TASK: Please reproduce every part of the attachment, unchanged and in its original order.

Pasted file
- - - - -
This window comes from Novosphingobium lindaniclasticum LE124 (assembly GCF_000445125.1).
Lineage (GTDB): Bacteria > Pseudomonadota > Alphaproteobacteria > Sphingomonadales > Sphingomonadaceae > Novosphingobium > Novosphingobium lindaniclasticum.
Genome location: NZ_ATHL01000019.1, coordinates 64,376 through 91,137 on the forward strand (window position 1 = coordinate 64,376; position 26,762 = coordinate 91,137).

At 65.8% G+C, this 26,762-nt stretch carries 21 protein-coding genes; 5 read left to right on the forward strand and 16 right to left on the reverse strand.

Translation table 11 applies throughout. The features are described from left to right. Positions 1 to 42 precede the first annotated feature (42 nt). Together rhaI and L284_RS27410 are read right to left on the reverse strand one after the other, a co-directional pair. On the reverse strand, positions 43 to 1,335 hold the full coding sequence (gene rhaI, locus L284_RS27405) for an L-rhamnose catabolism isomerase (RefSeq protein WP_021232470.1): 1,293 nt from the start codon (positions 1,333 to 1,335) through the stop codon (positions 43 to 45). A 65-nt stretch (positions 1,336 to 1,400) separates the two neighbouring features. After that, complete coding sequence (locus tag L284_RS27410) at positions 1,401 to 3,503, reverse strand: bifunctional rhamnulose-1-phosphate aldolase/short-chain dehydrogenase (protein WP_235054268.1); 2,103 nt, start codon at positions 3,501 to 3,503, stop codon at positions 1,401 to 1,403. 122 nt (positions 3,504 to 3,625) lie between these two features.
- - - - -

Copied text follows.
This window comes from Novosphingobium lindaniclasticum LE124 (assembly GCF_000445125.1).
Lineage (GTDB): Bacteria > Pseudomonadota > Alphaproteobacteria > Sphingomonadales > Sphingomonadaceae > Novosphingobium > Novosphingobium lindaniclasticum.
Genome location: NZ_ATHL01000019.1, coordinates 64,376 through 91,137 on the forward strand (window position 1 = coordinate 64,376; position 26,762 = coordinate 91,137).

At 65.8% G+C, this 26,762-nt stretch carries 21 protein-coding genes; 5 read left to right on the forward strand and 16 right to left on the reverse strand.

Translation table 11 applies throughout. The features are described from left to right. Positions 1 to 42 precede the first annotated feature (42 nt). Together rhaI and L284_RS27410 are read right to left on the reverse strand one after the other, a co-directional pair. On the reverse strand, positions 43 to 1,335 hold the full coding sequence (gene rhaI, locus L284_RS27405) for an L-rhamnose catabolism isomerase (RefSeq protein WP_021232470.1): 1,293 nt from the start codon (positions 1,333 to 1,335) through the stop codon (positions 43 to 45). A 65-nt stretch (positions 1,336 to 1,400) separates the two neighbouring features. After that, complete coding sequence (locus tag L284_RS27410) at positions 1,401 to 3,503, reverse strand: bifunctional rhamnulose-1-phosphate aldolase/short-chain dehydrogenase (protein WP_235054268.1); 2,103 nt, start codon at positions 3,501 to 3,503, stop codon at positions 1,401 to 1,403. 122 nt (positions 3,504 to 3,625) lie between these two features.